Doesn’t mean that yesterday didn’t suck for virtually everyone who considers themselves a Miami Marlins fan. I hate the idea of Stanton in pinstripes. Hate it. Even those who were completely practical about trading him weren’t thrilled about his departure.
I really liked this particular group of players and I was hopeful beyond hope that they would be the ones to break through the playoff drought. That dream is officially over, and it saddens me greatly. Now, we simply have to hope that Jeter and Gary Denbo are slowly but steadily bringing into focus a comprehensive plan to bring this franchise sustained contention for the first time since...well, for the first time ever, really.
I don’t blame you at all if you ain’t feeling that right now, though.
What’s the payroll look like now?
Thanks to Marc Normandin’s breakdown in his article yesterday, I have a nice little blurb that I can pull here instead of typing up more words myself!
“...their [the Marlins] Opening Day payroll for the 25-man roster in 2017 was $115 million, and their projected payroll to begin the offseason was nearly $132 million. Trading Dee Gordon to the Mariners freed up $10.8 million, and the Giancarlo Stanton trade to the Yankees— which is just pending his approval and physicals — will slash another $25 million from the budget. Moving those two players gets the Marlins down to about $97 million in projected payroll, though bringing Starlin Castro and his $10.9 million back in return for Stanton bumps them back up to about $108 million.”
At $108 million it would seem that the team still has some work to do. Initial reports had the Marlins’ intended payroll slash at $90 million, then $75 million, and now as low as $55 million.
The exact target is really no longer important to anyone not in the Marlins ownership group. What is important is that if they have no intention of adding salary in order to (significantly) bolster the starting rotation, they then need to trade anyone and everyone of value. This is no time to half-ass a rebuild. The fan base is already pissed off and jaded, might as well keep going! Almost all will be forgiven if the winning starts happening three, four seasons down the line here.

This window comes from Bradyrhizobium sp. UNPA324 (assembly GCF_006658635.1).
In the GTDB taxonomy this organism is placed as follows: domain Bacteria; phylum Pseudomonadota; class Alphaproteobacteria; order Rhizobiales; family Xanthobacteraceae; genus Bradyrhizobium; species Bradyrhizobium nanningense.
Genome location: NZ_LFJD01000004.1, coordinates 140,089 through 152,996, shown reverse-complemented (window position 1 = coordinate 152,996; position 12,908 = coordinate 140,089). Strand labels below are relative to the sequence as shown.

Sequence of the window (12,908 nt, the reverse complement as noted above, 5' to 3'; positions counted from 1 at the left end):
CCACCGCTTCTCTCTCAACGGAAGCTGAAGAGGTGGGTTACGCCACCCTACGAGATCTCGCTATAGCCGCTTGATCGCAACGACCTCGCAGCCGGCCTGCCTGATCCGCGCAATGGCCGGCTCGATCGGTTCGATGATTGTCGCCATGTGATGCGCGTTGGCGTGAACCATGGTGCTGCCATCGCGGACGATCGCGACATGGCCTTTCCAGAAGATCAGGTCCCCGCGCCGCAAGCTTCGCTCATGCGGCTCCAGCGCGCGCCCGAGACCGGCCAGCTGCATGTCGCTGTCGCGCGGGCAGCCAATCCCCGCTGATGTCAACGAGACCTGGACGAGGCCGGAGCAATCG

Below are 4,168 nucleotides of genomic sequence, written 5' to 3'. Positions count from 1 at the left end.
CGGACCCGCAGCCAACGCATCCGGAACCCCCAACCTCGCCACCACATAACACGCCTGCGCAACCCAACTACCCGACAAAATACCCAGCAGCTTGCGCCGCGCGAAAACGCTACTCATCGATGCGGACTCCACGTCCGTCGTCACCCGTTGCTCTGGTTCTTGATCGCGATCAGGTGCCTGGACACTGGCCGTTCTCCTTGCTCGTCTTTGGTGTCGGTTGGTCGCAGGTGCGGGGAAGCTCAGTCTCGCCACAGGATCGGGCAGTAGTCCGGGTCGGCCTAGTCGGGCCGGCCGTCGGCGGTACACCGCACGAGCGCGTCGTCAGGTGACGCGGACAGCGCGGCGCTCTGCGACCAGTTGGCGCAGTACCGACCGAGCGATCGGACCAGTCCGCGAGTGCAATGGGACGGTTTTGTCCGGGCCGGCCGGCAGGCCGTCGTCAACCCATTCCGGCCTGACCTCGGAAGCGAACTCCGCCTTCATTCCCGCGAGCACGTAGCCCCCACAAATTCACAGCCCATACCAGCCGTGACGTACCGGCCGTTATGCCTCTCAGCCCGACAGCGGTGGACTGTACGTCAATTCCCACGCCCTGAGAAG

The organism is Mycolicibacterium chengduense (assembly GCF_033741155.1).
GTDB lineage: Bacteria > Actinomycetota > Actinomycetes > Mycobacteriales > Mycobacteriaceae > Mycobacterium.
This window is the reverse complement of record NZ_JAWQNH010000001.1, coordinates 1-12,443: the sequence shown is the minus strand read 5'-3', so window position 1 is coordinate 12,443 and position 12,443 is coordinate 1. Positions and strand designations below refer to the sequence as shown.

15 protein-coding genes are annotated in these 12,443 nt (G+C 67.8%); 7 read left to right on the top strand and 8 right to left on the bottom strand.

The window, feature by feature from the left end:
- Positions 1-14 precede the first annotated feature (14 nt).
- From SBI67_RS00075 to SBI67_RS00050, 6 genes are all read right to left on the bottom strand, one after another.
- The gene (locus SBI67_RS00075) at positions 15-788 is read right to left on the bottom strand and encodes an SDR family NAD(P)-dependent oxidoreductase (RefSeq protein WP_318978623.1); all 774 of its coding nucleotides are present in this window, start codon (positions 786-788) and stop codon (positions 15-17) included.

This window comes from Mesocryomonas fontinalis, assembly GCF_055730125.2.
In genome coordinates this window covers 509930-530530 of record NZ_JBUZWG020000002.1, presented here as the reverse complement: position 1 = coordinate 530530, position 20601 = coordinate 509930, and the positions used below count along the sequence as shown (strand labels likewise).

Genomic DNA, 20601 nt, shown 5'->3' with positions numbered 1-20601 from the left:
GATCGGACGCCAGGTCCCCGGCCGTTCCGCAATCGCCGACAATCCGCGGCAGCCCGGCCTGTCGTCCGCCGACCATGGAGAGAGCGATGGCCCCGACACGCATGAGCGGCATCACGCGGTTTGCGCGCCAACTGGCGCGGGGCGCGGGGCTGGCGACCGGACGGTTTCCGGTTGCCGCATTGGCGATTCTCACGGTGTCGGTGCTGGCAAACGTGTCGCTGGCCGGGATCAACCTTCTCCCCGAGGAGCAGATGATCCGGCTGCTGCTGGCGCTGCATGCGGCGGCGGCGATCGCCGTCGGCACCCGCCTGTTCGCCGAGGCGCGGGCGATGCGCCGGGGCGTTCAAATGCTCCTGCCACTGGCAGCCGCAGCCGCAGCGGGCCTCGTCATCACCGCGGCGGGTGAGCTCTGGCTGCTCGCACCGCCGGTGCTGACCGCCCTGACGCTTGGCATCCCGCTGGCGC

The Winter Meetings have arrived
Speaking of trading everyone, the annual winter meetings have officially kicked off today a bit north of Miami at Walt Disney World in Orlando. The meetings will run from December 10th through the 14th and typically produce a couple of significant trades.
On the Marlins front, now that the so-called Stanton domino has fallen, look for increased activity around Marcell Ozuna, Christian Yelich and Starlin “not so long a Marlin” Castro. The St. Louis Cardinals have been tied to both remaining Marlins outfielders and are expected to make a hard push for one or the other. Meanwhile, Miami’s NL East division rival, the New York Mets, have already inquired about Starlin Castro’s services.
Jeter and company will also likely use this opportunity to explore moving some of the more onerous contracts remaining on the books, those belonging to Wei-Yin Chen, Martin Prado, Brad Ziegler and Junichi Tazawa.